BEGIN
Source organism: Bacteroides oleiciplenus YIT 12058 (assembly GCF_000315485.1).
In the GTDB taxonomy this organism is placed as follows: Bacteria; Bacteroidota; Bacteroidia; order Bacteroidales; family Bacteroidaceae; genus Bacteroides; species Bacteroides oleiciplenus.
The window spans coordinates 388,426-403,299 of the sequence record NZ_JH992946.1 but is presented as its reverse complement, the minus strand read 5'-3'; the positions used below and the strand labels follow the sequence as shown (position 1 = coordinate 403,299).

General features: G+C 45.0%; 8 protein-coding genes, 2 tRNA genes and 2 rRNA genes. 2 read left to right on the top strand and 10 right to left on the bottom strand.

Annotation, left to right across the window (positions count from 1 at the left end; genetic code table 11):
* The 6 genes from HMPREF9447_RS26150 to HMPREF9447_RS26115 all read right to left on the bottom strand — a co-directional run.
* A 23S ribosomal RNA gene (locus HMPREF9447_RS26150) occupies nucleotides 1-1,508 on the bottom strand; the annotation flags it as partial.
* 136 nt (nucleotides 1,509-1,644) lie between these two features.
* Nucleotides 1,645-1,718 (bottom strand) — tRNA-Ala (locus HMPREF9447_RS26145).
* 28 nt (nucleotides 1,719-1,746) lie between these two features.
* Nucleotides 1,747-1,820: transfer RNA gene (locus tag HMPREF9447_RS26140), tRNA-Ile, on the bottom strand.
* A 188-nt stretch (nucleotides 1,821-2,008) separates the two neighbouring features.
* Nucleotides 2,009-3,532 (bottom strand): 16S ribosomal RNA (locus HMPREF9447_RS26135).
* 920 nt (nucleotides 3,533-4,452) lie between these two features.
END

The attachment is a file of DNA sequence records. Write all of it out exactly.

Source organism: Bacteroides oleiciplenus YIT 12058 (assembly GCF_000315485.1).
In the GTDB taxonomy this organism is placed as follows: Bacteria; Bacteroidota; Bacteroidia; order Bacteroidales; family Bacteroidaceae; genus Bacteroides; species Bacteroides oleiciplenus.
The window spans coordinates 388,426-403,299 of the sequence record NZ_JH992946.1 but is presented as its reverse complement, the minus strand read 5'-3'; the positions used below and the strand labels follow the sequence as shown (position 1 = coordinate 403,299).

General features: G+C 45.0%; 8 protein-coding genes, 2 tRNA genes and 2 rRNA genes. 2 read left to right on the top strand and 10 right to left on the bottom strand.

Annotation, left to right across the window (positions count from 1 at the left end; genetic code table 11):
* The 6 genes from HMPREF9447_RS26150 to HMPREF9447_RS26115 all read right to left on the bottom strand — a co-directional run.
* A 23S ribosomal RNA gene (locus HMPREF9447_RS26150) occupies nucleotides 1-1,508 on the bottom strand; the annotation flags it as partial.
* 136 nt (nucleotides 1,509-1,644) lie between these two features.
* Nucleotides 1,645-1,718 (bottom strand) — tRNA-Ala (locus HMPREF9447_RS26145).
* 28 nt (nucleotides 1,719-1,746) lie between these two features.
* Nucleotides 1,747-1,820: transfer RNA gene (locus tag HMPREF9447_RS26140), tRNA-Ile, on the bottom strand.
* A 188-nt stretch (nucleotides 1,821-2,008) separates the two neighbouring features.
* Nucleotides 2,009-3,532 (bottom strand): 16S ribosomal RNA (locus HMPREF9447_RS26135).
* 920 nt (nucleotides 3,533-4,452) lie between these two features.